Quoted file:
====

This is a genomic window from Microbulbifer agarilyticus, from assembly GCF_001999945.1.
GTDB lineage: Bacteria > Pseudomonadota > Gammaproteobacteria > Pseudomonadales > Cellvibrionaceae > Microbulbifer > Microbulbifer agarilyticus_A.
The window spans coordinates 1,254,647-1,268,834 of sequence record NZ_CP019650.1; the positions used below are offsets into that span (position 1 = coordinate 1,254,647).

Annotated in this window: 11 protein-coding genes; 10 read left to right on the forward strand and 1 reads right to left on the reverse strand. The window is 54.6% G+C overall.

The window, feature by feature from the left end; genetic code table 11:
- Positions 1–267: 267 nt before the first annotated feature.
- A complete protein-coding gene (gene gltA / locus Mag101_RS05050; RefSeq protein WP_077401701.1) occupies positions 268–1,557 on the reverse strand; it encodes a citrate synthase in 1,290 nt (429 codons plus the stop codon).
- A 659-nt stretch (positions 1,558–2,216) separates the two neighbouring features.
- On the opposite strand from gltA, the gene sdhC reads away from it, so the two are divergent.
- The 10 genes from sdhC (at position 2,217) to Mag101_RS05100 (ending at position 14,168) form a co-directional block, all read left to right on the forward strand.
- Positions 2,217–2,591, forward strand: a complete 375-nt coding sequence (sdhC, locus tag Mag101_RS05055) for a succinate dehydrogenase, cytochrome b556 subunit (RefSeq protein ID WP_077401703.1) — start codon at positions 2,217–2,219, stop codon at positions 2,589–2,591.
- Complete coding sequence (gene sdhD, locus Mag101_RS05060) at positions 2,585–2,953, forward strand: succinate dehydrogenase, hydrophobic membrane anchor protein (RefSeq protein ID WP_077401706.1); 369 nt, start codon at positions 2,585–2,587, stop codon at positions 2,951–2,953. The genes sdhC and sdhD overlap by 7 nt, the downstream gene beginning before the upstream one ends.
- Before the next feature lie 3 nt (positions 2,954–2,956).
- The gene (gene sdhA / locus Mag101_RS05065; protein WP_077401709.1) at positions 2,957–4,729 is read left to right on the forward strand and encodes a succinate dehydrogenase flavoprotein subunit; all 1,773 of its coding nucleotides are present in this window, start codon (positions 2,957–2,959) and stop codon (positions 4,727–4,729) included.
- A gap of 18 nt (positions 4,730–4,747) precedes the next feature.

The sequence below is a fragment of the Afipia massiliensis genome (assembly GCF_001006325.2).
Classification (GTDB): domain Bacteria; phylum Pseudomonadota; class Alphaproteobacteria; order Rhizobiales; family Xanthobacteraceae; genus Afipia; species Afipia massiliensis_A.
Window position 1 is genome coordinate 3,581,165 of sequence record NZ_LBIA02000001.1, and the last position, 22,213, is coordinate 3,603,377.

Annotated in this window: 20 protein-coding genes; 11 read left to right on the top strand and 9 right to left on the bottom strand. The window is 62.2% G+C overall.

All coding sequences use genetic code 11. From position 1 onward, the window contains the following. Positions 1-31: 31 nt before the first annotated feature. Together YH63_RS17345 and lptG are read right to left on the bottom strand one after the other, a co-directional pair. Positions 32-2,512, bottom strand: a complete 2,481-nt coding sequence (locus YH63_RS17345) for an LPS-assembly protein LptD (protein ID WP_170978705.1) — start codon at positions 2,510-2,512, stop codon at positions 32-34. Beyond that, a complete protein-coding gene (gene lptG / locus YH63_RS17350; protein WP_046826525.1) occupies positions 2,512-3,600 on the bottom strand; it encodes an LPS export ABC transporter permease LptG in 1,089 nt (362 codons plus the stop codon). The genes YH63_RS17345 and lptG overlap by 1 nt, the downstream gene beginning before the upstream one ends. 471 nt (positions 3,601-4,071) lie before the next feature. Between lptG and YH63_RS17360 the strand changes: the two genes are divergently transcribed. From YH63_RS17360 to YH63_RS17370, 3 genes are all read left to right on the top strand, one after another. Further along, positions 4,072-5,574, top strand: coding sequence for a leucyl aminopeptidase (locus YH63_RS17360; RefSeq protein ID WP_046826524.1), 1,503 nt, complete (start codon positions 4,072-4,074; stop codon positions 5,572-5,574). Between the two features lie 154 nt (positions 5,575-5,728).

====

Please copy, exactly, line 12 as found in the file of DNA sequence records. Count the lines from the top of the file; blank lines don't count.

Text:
- Complete coding sequence (gene sdhD, locus Mag101_RS05060) at positions 2,585–2,953, forward strand: succinate dehydrogenase, hydrophobic membrane anchor protein (RefSeq protein ID WP_077401706.1); 369 nt, start codon at positions 2,585–2,587, stop codon at positions 2,951–2,953. The genes sdhC and sdhD overlap by 7 nt, the downstream gene beginning before the upstream one ends.